Madam and Her Madam

Langston Hughes - 1902-1967
I worked for a woman,
She wasn't mean—
But she had a twelve-room
House to clean.

Had to get breakfast,
Dinner, and supper, too—
Then take care of her children
When I got through.

Wash, iron, and scrub,
Walk the dog around—
It was too much,
Nearly broke me down.

I said, Madam,
Can it be
You trying to make a
Pack-horse out of me?

She opened her mouth.
She cried, Oh, no!
You know, Alberta,
I love you so!

I said, Madam,
That may be true—
But I'll be dogged
If I love you!

More by Langston Hughes

Madam and the Phone Bill

You say I O.K.ed
LONG DISTANCE?
O.K.ed it when?
My goodness, Central
That was then!

I'm mad and disgusted
With that Negro now.
I don't pay no REVERSED
CHARGES nohow.

You say, I will pay it—
Else you'll take out my phone?
You better let
My phone alone.

I didn't ask him
To telephone me.
Roscoe knows darn well
LONG DISTANCE
Ain't free.

If I ever catch him,
Lawd, have pity!
Calling me up
From Kansas City.

Just to say he loves me!
I knowed that was so.
Why didn't he tell me some'n
I don't know?

For instance, what can
Them other girls do
That Alberta K. Johnson
Can't do—and more, too?

What's that, Central?
You say you don't care
Nothing about my
Private affair?

Well, even less about your
PHONE BILL, does I care!

Un-humm-m! . . . Yes!
You say I gave my O.K.?
Well, that O.K. you may keep—

But I sure ain't gonna pay!

Po' Boy Blues

When I was home de
Sunshine seemed like gold.
When I was home de
Sunshine seemed like gold.
Since I come up North de
Whole damn world's turned cold.

I was a good boy,
Never done no wrong.
Yes, I was a good boy,
Never done no wrong,
But this world is weary
An' de road is hard an' long.

I fell in love with
A gal I thought was kind.
Fell in love with
A gal I thought was kind.
She made me lose ma money
An' almost lose ma mind.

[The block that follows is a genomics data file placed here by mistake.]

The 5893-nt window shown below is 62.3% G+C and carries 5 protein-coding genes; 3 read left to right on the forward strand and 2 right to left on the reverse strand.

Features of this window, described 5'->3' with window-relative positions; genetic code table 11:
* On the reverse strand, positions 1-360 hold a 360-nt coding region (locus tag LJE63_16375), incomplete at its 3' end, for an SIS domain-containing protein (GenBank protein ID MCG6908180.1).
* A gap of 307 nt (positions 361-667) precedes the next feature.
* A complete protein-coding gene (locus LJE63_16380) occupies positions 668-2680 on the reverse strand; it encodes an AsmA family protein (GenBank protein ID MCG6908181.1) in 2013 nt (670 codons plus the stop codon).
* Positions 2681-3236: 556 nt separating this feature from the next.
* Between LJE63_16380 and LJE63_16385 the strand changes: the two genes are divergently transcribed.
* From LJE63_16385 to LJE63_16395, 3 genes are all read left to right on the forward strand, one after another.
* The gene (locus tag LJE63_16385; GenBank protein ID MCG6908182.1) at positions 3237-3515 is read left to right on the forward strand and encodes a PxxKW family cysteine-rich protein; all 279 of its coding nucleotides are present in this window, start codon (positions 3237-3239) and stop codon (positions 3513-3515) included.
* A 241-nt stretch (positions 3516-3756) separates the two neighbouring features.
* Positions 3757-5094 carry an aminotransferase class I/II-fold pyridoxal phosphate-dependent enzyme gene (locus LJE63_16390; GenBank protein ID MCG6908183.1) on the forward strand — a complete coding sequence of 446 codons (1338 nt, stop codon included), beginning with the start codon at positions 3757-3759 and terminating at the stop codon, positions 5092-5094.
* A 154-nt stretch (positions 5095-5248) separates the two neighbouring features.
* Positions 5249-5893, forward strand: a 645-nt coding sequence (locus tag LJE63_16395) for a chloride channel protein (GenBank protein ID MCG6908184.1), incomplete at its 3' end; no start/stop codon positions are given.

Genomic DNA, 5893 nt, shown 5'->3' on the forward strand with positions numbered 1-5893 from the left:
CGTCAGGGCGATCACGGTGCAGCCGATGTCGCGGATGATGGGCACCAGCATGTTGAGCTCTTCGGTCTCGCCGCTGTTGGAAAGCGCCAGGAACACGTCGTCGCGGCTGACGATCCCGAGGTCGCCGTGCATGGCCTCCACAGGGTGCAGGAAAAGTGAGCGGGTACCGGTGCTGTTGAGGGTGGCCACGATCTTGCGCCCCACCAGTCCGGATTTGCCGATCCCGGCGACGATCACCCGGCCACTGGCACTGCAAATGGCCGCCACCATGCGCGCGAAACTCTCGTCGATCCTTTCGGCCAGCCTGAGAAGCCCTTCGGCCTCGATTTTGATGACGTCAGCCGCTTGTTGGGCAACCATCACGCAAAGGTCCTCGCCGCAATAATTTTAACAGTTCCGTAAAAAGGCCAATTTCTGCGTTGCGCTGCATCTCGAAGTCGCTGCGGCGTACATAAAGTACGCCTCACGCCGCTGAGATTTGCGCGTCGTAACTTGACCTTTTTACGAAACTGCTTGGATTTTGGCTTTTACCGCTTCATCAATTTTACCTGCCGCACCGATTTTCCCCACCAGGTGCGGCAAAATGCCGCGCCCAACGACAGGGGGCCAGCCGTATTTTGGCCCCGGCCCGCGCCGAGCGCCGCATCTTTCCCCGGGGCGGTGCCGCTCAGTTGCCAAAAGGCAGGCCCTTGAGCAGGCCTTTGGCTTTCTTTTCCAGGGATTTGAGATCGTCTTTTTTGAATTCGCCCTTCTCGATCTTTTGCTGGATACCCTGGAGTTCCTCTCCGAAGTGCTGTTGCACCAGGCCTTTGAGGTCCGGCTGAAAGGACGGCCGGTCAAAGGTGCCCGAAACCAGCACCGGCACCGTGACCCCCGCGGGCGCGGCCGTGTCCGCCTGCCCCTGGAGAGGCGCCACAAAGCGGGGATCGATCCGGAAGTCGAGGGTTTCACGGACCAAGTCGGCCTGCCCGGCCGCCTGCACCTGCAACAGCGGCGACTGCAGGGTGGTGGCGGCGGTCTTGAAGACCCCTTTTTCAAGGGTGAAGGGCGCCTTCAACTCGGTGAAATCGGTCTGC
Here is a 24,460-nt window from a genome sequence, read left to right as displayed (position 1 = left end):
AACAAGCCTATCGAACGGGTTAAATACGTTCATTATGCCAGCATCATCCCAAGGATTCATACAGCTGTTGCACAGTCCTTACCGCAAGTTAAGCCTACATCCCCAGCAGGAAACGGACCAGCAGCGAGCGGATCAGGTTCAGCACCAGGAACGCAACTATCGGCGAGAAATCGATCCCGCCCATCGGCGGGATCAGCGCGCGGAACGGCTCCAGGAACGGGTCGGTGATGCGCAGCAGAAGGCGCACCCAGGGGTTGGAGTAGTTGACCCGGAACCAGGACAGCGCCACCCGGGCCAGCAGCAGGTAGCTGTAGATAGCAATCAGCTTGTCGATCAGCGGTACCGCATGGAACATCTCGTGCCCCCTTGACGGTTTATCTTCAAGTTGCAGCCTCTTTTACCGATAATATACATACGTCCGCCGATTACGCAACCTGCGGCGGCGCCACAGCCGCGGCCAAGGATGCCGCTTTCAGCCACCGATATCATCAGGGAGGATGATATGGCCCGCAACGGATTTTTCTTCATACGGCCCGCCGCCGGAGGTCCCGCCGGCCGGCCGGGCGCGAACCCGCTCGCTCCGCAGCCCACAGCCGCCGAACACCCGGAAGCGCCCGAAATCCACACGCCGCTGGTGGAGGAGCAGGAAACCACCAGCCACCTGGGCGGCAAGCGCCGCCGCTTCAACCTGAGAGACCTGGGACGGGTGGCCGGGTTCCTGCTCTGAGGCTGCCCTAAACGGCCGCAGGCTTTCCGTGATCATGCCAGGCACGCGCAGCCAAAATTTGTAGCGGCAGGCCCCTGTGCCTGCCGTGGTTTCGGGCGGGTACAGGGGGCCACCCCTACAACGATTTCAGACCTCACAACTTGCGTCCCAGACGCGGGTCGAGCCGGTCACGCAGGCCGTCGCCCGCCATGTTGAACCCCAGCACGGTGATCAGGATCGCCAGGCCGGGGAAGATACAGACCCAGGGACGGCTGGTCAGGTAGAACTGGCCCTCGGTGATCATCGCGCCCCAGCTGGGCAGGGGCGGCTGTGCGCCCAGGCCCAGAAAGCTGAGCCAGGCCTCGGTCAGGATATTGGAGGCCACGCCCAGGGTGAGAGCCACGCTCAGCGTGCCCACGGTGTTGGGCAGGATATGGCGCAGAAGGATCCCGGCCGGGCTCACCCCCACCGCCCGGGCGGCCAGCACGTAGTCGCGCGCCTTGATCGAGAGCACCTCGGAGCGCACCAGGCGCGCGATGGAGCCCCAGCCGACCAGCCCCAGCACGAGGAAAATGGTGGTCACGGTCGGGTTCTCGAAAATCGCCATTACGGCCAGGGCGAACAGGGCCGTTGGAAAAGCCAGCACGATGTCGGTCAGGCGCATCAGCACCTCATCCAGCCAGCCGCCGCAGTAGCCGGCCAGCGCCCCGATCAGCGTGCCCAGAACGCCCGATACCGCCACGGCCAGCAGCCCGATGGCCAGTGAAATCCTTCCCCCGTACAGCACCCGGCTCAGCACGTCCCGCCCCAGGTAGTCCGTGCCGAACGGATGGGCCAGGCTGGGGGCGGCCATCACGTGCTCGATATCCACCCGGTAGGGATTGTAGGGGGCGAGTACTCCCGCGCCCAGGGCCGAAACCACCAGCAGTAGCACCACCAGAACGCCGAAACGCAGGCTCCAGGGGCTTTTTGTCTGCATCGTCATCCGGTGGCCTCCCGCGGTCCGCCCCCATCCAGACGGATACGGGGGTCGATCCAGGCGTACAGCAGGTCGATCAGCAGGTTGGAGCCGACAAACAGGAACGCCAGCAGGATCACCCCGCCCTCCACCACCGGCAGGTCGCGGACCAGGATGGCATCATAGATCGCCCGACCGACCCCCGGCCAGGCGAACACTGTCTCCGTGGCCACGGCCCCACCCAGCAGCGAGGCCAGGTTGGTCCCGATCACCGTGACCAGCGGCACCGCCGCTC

Weary, weary,
Weary early in de morn.
Weary, weary,
Early, early in de morn.
I's so weary
I wish I'd never been born.

Will V-Day Be Me-Day Too?

            Over There,
            World War II.
			
Dear Fellow Americans,
I write this letter
Hoping times will be better
When this war
Is through.
I'm a Tan-skinned Yank
Driving a tank.
I ask, WILL V-DAY
BE ME-DAY, TOO?

I wear a U. S. uniform.
I've done the enemy much harm,
I've driven back
The Germans and the Japs,
From Burma to the Rhine.
On every battle line,
I've dropped defeat
Into the Fascists' laps.

I am a Negro American
Out to defend my land
Army, Navy, Air Corps—
I am there.
I take munitions through,
I fight—or stevedore, too.
I face death the same as you do 
Everywhere.

I've seen my buddy lying
Where he fell.
I've watched him dying
I promised him that I would try
To make our land a land
Where his son could be a man—
And there'd be no Jim Crow birds
Left in our sky.

So this is what I want to know:
When we see Victory's glow,
Will you still let old Jim Crow
Hold me back?
When all those foreign folks who've waited—
Italians, Chinese, Danes—are liberated.
Will I still be ill-fated
Because I'm black?

Here in my own, my native land,
Will the Jim Crow laws still stand?
Will Dixie lynch me still
When I return?
Or will you comrades in arms
From the factories and the farms,
Have learned what this war
Was fought for us to learn?

When I take off my uniform,
Will I be safe from harm—
Or will you do me
As the Germans did the Jews?
When I've helped this world to save,
Shall I still be color's slave?
Or will Victory change
Your antiquated views?

You can't say I didn't fight
To smash the Fascists' might.
You can't say I wasn't with you
in each battle.
As a soldier, and a friend.
When this war comes to an end,
Will you herd me in a Jim Crow car
Like cattle?

Or will you stand up like a man
At home and take your stand
For Democracy?
That's all I ask of you.
When we lay the guns away
To celebrate
Our Victory Day
WILL V-DAY BE ME-DAY, TOO?
That's what I want to know.

            Sincerely,
                GI Joe.